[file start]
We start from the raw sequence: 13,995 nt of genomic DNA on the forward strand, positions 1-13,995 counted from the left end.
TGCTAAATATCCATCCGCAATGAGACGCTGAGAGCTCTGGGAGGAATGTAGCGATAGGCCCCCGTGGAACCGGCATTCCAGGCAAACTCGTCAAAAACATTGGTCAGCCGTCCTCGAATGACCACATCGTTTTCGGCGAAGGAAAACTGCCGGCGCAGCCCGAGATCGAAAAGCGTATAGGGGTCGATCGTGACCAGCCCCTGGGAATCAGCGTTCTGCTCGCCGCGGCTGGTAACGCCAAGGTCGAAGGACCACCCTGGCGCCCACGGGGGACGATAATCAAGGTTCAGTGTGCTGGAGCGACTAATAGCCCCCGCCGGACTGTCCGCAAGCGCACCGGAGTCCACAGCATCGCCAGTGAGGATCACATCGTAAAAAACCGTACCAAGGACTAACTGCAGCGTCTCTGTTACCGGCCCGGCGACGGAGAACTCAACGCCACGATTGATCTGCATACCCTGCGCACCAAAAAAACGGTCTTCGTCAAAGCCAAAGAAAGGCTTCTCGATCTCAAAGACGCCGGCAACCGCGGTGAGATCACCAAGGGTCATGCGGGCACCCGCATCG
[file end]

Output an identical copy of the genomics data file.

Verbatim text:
We start from the raw sequence: 13,995 nt of genomic DNA on the forward strand, positions 1-13,995 counted from the left end.
TGCTAAATATCCATCCGCAATGAGACGCTGAGAGCTCTGGGAGGAATGTAGCGATAGGCCCCCGTGGAACCGGCATTCCAGGCAAACTCGTCAAAAACATTGGTCAGCCGTCCTCGAATGACCACATCGTTTTCGGCGAAGGAAAACTGCCGGCGCAGCCCGAGATCGAAAAGCGTATAGGGGTCGATCGTGACCAGCCCCTGGGAATCAGCGTTCTGCTCGCCGCGGCTGGTAACGCCAAGGTCGAAGGACCACCCTGGCGCCCACGGGGGACGATAATCAAGGTTCAGTGTGCTGGAGCGACTAATAGCCCCCGCCGGACTGTCCGCAAGCGCACCGGAGTCCACAGCATCGCCAGTGAGGATCACATCGTAAAAAACCGTACCAAGGACTAACTGCAGCGTCTCTGTTACCGGCCCGGCGACGGAGAACTCAACGCCACGATTGATCTGCATACCCTGCGCACCAAAAAAACGGTCTTCGTCAAAGCCAAAGAAAGGCTTCTCGATCTCAAAGACGCCGGCAACCGCGGTGAGATCACCAAGGGTCATGCGGGCACCCGCATCG